Some UNIX programs - usually background or daemon programs - insist on writing a log file. You might not want the log file itself as much as you want the disk space that the log file takes. Here are a few tips:
Some programs will write to a log file only if the log file exists. If the program isn't running, try removing the log file.
If you remove a log file and the program recreates it, look for command-line options or a configuration file setup that tells the program not to make the log file.
If your system has symbolic links (18.4), try replacing the log file with a symbolic link to /dev/null (13.14):
ln -s /dev/null logfile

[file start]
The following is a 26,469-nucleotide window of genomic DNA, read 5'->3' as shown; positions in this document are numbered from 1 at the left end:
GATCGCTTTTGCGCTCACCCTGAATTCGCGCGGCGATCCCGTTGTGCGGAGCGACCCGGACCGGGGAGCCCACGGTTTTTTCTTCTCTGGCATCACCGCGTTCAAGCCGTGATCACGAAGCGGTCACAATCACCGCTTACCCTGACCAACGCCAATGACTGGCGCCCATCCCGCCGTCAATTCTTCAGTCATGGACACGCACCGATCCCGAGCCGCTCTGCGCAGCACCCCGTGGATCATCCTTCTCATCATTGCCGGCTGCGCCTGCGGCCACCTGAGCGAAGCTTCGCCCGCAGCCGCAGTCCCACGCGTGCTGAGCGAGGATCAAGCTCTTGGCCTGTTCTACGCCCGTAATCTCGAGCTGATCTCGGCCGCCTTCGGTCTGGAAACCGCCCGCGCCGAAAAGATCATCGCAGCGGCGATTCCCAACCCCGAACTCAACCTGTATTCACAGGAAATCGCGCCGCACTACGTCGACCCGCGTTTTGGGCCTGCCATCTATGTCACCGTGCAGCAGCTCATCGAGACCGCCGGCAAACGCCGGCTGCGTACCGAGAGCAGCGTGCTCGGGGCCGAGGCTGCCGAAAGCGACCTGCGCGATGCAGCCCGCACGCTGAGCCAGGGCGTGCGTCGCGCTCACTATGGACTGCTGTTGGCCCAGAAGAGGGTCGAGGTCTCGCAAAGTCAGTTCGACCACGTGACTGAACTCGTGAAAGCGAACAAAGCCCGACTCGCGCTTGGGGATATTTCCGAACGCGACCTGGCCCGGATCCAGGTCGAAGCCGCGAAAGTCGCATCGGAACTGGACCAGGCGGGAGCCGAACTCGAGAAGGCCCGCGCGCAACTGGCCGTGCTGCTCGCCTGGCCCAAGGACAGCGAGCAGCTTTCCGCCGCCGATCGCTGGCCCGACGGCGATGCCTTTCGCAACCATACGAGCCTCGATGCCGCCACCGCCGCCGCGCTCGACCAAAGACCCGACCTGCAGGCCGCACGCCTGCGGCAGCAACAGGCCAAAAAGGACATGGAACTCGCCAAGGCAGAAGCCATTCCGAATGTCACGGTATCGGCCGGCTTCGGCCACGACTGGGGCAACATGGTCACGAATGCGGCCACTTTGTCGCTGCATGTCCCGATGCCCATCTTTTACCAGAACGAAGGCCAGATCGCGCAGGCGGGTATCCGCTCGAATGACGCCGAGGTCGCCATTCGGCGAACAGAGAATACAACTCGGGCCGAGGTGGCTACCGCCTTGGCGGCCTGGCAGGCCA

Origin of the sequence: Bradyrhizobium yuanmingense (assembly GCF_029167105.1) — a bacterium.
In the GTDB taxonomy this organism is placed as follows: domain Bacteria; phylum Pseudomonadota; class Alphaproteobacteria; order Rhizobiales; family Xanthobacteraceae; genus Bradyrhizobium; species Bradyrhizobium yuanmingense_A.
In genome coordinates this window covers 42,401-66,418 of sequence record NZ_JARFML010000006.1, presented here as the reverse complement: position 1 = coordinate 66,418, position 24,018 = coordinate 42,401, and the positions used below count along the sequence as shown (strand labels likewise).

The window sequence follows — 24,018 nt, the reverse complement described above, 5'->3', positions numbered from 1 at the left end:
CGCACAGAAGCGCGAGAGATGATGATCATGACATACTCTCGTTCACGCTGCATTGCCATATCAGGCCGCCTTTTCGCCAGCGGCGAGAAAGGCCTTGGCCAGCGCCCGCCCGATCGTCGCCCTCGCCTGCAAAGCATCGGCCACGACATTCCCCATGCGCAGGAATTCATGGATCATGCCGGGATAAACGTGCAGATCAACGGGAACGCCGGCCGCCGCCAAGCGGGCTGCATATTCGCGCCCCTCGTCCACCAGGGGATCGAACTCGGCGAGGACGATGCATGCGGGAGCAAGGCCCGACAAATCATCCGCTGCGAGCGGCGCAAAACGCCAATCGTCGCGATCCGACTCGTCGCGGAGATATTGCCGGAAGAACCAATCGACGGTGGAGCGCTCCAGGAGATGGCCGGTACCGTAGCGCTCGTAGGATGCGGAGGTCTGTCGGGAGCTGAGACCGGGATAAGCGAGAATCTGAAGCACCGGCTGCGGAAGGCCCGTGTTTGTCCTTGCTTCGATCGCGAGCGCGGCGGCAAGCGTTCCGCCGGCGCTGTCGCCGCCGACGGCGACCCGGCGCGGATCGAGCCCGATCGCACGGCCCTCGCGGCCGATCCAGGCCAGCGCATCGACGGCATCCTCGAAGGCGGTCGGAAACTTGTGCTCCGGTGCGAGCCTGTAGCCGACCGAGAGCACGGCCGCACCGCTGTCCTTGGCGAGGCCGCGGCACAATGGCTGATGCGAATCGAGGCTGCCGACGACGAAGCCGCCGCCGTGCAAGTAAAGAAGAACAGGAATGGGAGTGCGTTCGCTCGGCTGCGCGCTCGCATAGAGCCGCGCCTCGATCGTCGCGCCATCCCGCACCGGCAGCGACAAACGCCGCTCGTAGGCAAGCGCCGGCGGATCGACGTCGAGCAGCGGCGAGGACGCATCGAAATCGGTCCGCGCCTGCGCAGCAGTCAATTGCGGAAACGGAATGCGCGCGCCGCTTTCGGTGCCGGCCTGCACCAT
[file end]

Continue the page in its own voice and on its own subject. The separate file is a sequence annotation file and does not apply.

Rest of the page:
If you're lucky, the program won't complain and will throw all its messages in the bit bucket. Watch out for programs that run at reboot or from the system crontab (40.12) to truncate and replace the log file. These programs might replace the symbolic link with a small regular file that will start growing again.
Does a system mailbox for a user like uucp keep getting mail (1.33) that you want to throw away? You may be able to add a .forward file to the account's home directory with this single line:
Or add an alias in the system mail alias file that does the same thing:
If your system has a command like newaliases to rebuild the alias database, don't forget to use it after you make the change.